Hi Ilona, your Maine Coon kitty should have a body condition score of 5/9 and a muscle condition score of 3/3 in order to be considered normal weight. These days, we don’t really look at the scale any more as much as we look at the entire overall physique. Weight is just a number and doesn’t really say more than that. The ideal way to judge whether or not your cat is normal weight, overweight, or underweight is with a visual assessment that looks at body and muscle condition and give it a score. You can learn more on this subject by reading Why You Should Weigh Your Cat Regularly.

Active cats eat more than those who are sedentary and knowing your cat’s lifestyle would be helpful to determine if it is normal for her to be hungry all the time. How often is she getting fed? Most cats prefer small frequent meals and it is healthier for them to eat that way. Is your cat hungry for food or begging for treats? Certain disease conditions like hyperthyroidism and diabetes manifest as increased appetite so please make sure your cat is current on bloodwork and all is within normal range.

Hungry cats always have a reason for wanting food and I am not sure if your cat’s appetite is normal or not. It would be a good idea to have her seen by a veterinarian who can give you a more accurate assessment and put your mind to rest.

Let us know if you have any other questions we can help you with.

Why is tooth resorption so common in cats today?

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Tooth resorption is common in cats nowadays. 30 years ago this was not a problem. Why now? – Ron

Hi Ron, – I feel your frustration. It echoes my own. Tooth resorption is bad for cats and we don’t know how to prevent them from happening. But where did you hear that this was not a problem 30 years ago?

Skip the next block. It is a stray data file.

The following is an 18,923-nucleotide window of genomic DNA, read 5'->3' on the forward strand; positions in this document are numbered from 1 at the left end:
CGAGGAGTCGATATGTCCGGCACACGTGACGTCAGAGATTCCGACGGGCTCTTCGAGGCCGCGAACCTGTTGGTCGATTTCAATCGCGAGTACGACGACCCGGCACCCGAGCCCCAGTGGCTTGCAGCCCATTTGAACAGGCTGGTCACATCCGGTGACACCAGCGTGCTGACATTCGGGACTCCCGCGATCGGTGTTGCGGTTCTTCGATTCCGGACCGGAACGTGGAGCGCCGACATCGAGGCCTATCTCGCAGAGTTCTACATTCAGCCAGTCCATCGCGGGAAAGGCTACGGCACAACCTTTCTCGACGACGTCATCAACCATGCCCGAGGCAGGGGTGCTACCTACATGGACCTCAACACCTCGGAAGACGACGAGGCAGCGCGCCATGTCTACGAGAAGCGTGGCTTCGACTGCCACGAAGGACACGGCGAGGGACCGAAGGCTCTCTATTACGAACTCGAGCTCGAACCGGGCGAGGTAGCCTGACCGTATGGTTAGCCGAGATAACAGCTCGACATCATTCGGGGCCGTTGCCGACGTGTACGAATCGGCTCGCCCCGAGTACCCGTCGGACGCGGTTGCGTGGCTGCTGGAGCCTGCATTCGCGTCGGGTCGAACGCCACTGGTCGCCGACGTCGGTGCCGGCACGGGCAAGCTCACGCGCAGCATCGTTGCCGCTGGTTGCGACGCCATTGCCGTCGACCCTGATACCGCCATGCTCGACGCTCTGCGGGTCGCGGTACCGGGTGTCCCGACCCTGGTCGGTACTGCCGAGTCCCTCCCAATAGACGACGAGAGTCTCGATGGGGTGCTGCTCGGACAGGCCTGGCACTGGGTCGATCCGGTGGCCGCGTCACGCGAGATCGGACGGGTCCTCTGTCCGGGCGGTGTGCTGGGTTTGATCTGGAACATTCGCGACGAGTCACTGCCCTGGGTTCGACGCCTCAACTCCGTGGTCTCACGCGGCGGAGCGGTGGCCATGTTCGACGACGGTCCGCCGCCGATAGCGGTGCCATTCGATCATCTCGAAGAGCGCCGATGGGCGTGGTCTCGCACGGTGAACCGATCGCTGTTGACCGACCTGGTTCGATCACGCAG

While we do see these lesions much more commonly in cats today, I wonder if it is because in the past 30 years cats have moved indoors where they are being closely observed and receiving vet care. Thirty years ago, cats undergoing routing dental procedures was a rare occurrence and definitely not as popular as it has become today. Either that or we truly are seeing more cats with tooth resorptions?

No one knows why resorptive lesions in cats occur and there are a lot of different theories being studied. They range from the cause being mechanical to metabolic. However, no definitive causes have been identified yet. Tooth resorption is a mystery still waiting to be solved. Hopefully, we will figure it out soon. In the meantime, regular dental care is essential to helping cats stay happy, healthy, and feeling good.

Cat vomits frequently

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My cat Mickey is about 15 yrs old now. Since we adopted him at about 10 months old,he’s been vomiting, at least a couple of times a week. We had all kinds of tests done on him (some very expensive) and everything seemed ok. I give him treats for hairball, we have him groomed in the summer, but change. Our vet says that any healthy cat should throw up once a week. What do you think? – Abi